My second favourite grassland species, which happens this year to be abundant up on the Malvern Hills, is the Parasol Mushroom (Macrolepiota Procera). This is a splendid upstanding fellow with a large cap (10 - 25 cm) across, white gills and a pronounced nipple where the long stem (15 – 30 cm) covered in a snake-skin pattern, joins it. The trouble is there is a closely related species called the Shaggy Parasol Mushroom which causes stomach upsets in some people. The Shaggy Parasol can be distinguished from its edible cousin by its staining red in the base when cut and having a smooth, velvety stem with no snake-skin patterning. The other rule of thumb is never to eat a Parasol if it has a cap diamater less than 15cm across – so avoid young specimens, they could be a different species.
Off to the woods now, the Horn of Plenty (Craterellus cornucopioides) is quite unmistakeable and has no dodgy lookalikes. Dark grey or black, this small species is found in mossy undergrowth around ancient oaks and beeches. It has a tubular shape and a curious leathery texture. On account of its slightly sinister appearance, the french call these darlings, the Trompettes de Mort, and this is a truly delicious fungus, its earthy rich flavour indispensable in risotto al funghi.
Later in the season, you may encounter the succulent Hedgehog Fungus (Hydnum repandum) which also has no poisonous lookalikes. White or brown, this species is unique in having stalactite-like spines or teeth on the underside of its irregular shaped cap. When cooking I tend to scrape these off to leave just the mild, sweet flesh, delicious treated to a tempura batter and served with aioli.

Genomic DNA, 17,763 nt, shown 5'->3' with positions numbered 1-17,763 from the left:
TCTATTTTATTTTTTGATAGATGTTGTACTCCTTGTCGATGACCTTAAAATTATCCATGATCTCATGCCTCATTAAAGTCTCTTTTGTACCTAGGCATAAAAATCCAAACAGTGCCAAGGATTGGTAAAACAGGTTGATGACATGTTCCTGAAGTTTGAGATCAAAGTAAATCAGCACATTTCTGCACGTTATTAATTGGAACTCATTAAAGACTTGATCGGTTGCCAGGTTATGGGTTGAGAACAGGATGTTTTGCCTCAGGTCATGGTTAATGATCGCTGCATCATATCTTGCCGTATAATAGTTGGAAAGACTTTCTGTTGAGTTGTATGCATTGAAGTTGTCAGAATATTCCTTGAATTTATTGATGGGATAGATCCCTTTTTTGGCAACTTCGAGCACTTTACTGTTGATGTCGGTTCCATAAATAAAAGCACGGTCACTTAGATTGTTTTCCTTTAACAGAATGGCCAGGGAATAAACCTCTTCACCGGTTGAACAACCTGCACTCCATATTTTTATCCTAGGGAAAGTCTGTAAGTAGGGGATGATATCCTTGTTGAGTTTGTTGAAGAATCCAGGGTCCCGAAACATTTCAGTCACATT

Finally in pride of place are the Boletes - if you’re lucky enough to find them. I must admit that I’ve never found Herefordshire a good place for these classic wild mushrooms, although down in the Forest of Dean they can be abundant, and I have come home on occasions, laden. The Boletes are identifiable in having a tubular spongy structure on the underside of their caps rather than the familiar gills. Most are edible, a few are excellent, and a couple, easily spotted by their having red or orange tubes, are poisonous, but quite unmistakable.
It is Boletus edulis that is the world’s favourite mushroom, the Cep, or Penny Bun. If you find any of these, your luck is in. With a pale brown cap and white or straw coloured pores, a fat stem, these chubby chaps are the classic mushrooms of fairy tales, reclining places for elves and other woodland sprites. Fantastically delicious with a meaty texture and rich dark flavour, this is the species that is dried commercially and the mainstay of Italian autumn cuisine. One word of warning though: don’t tell anyone where you’ve found your Ceps… next year they will be gone before you get there.
Enjoy your time foraging. Learn from the experts. Be careful. And be patient: sometimes you will come home empty handed, sometimes replete. That’s the way the way of the hunter gatherer.
How To Identify Edible Mushrooms. Harding P, Lyon T & Tomblin G (1996). Collins. An excellent, beautifully illustrated field guide, describes all the edible species and those with which they may be confused.
Mushrooms and other fungi of Great Britain and Europe. Phillips, R. (1981). Pan. The definitive encyclopedia of fungus, with full colour photographs and exhaustive technical descriptions of each species.
There is a very active local mycological group called www.herefordfungi.org who organise regular fungal forays around the county. You can download the 2014 programme here.